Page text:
When junk food becomes an everyday snack, it can trigger childhood obesity, testify Tiruchi educators and paediatricians
The uniforms are back on the streets, the timetables are out, and the new textbooks may already be getting dog ears. With schools reopening, parents have started mulling over the daunting task every morning — what to pack in the lunchbox, and perhaps, more importantly snacks.
Even as more pizza parlours and burger joints are opening up and potato chips and fizzy drinks arrive in new colours, banning junk food from schools is being talked about time and again. The warnings of child specialists to parents to restrict consumption of junk food go unheeded.
Why should junk food consumption be restricted if it keeps children quiet and content? Junk food generally is the umbrella term for all foods that are high in calorie content and low in nutritional value. These are generally high in fat, sugar, salt or are deep-fried and processed food. Child specialists are worried over increasing cases of child obesity — overweight children who consume high calorie fare and have little or no physical activity.
“Junk food contains bad cholesterol and high sodium content,” says Nandakumar, secretary of the Indian Academy of Paediatrics, Tiruchi chapter. “Obese children are likely to develop hypertension, diabetes, and cardiovascular problems as adults.” The intake of junk food is beyond the recommended daily limit. Pizzas and chips, instead of being an occasional treat, are now an everyday snack.
“Children who watch television or play games lose track of how much fast food they are consuming and are likely to eat more,” says Dr. Nandakumar. Exercise is often recommended to off set high calorie intake but children have little time for play today.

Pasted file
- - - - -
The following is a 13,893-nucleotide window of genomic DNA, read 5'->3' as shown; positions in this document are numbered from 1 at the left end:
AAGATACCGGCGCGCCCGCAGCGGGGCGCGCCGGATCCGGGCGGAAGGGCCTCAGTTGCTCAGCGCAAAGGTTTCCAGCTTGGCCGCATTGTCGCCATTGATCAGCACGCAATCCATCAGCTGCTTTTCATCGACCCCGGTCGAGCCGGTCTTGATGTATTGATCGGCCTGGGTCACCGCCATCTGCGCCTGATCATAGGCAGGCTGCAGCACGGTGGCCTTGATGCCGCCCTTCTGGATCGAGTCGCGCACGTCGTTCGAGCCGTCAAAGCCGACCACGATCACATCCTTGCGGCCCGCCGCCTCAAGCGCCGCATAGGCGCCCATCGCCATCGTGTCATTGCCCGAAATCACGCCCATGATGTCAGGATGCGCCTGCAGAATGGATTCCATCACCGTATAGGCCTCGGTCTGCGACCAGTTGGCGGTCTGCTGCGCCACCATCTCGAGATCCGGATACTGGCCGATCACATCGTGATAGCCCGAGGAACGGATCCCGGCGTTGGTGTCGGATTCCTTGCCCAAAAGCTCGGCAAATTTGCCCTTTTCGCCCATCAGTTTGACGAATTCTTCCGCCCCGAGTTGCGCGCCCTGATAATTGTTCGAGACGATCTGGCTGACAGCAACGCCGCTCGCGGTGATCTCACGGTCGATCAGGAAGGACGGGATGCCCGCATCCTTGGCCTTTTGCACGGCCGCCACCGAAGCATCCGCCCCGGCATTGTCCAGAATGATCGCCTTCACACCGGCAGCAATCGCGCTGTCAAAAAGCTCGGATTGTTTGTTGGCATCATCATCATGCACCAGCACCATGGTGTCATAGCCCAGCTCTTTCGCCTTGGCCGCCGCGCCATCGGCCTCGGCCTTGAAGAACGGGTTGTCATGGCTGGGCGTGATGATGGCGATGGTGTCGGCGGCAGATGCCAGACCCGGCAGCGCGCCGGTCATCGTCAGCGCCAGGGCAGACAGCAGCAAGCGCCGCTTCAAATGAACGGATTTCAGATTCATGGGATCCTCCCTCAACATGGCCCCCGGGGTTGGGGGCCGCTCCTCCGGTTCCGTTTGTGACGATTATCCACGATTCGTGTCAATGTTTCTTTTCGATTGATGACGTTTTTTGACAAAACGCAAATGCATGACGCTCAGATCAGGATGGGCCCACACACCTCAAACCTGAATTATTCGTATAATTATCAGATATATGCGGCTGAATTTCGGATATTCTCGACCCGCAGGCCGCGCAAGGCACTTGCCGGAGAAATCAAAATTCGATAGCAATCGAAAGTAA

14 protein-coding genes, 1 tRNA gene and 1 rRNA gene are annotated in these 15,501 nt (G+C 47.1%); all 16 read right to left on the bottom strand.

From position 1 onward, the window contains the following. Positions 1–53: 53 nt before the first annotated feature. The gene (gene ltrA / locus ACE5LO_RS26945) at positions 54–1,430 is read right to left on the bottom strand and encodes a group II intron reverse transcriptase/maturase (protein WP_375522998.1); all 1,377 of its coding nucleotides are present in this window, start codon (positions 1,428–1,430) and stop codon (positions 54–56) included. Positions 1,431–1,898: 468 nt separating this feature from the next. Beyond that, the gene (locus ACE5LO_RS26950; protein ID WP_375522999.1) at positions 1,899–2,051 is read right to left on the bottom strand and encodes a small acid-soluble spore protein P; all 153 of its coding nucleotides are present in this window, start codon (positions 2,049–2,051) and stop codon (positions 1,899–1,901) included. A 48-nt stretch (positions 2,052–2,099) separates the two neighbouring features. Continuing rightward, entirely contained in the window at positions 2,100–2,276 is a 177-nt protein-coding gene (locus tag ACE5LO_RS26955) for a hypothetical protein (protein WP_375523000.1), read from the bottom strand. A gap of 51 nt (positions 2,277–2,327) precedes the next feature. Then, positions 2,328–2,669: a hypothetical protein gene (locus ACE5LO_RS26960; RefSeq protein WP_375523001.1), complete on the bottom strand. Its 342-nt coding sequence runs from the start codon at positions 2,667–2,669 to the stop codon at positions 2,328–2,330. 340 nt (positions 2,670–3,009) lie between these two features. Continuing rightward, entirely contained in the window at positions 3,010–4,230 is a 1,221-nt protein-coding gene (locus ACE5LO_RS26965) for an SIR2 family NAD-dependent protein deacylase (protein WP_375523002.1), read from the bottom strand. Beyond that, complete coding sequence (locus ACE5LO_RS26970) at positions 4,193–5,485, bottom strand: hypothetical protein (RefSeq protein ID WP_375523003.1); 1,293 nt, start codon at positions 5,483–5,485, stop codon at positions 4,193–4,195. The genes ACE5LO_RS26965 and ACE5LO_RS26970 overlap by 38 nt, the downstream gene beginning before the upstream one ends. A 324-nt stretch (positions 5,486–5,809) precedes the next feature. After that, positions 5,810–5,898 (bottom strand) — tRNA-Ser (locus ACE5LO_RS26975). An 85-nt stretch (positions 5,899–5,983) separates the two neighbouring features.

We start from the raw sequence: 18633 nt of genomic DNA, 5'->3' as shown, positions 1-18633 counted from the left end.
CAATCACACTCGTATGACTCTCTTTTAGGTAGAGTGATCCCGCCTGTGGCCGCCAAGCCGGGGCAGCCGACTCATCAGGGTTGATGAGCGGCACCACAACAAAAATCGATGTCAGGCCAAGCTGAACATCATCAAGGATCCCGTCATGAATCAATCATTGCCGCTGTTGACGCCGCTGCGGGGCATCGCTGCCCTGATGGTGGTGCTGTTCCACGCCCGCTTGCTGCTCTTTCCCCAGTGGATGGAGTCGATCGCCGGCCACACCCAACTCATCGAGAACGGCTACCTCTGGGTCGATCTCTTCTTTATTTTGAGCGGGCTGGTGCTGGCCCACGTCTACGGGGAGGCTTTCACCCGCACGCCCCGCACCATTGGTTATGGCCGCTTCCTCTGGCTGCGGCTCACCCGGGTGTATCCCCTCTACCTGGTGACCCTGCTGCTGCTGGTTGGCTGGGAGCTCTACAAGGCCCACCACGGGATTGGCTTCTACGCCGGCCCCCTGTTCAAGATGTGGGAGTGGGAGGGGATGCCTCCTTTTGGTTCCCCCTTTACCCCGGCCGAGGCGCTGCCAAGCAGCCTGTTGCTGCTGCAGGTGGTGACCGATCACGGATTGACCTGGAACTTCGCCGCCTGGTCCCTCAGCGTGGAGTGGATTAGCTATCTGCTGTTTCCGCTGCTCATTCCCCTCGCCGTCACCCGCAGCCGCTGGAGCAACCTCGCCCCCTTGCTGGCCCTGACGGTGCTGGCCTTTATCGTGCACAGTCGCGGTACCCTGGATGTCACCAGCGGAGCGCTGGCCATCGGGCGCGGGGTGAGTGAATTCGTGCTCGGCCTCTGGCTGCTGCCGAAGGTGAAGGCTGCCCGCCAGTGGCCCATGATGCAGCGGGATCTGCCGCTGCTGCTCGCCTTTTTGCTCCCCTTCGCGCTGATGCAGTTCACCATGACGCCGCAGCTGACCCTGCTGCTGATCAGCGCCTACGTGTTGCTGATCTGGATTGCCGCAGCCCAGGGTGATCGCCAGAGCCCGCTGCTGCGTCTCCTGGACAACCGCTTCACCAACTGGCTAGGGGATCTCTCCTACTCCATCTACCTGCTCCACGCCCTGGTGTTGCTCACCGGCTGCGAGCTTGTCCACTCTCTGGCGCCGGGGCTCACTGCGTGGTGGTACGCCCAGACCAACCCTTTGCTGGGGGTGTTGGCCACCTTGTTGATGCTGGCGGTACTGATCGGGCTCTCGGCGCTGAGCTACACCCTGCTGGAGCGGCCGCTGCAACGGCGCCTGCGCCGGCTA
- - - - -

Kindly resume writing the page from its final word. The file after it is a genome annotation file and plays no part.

“Carbonated drinks are the number one enemy. Apart from the calories, they do not bode well for oral hygiene,” says Karunanidhi, who has attempted to replicate in India the ‘Lets Move’ Movement in the U.S., launched by the First Lady to check childhood obesity.
Junk food is attractively packed, cheaper, and ready to consume than healthy foods. Subsidising fruits and vegetables has made them the better choice in some countries and should do the trick here, says Dr. Karunanidhi. By encouraging fruits and tender coconut, local farmers can benefit.
While lifestyle diseases like diabetes, cardiovascular disease and fatty liver may be long-term consequences, immediate results are constipation, gastritis, and sometimes polycystic ovarian syndrome in young girls. But issuing diktats to children will not work unless alternatives are provided during snack breaks.
“Do’s and don’t’s do not work with children,” says K.G. Meenakshi, correspondent, Sivananda Balalaya. “But actively talking about healthy food choices in science classes and carrying it over in the school’s dining rooms can help.
“Teachers at the school make it a point to go around during lunch hours and unobtrusively observe if each child has some vegetables in lunch box,” says Sivagami Sathappan of Brindavan Vidyalaya. “We suggest that parents send more vegetables rather than only rice.”
By discouraging plastics in the school, the institution has managed to keep out pre-packed snacks and cartons as snacks, Ms. Sivagami says.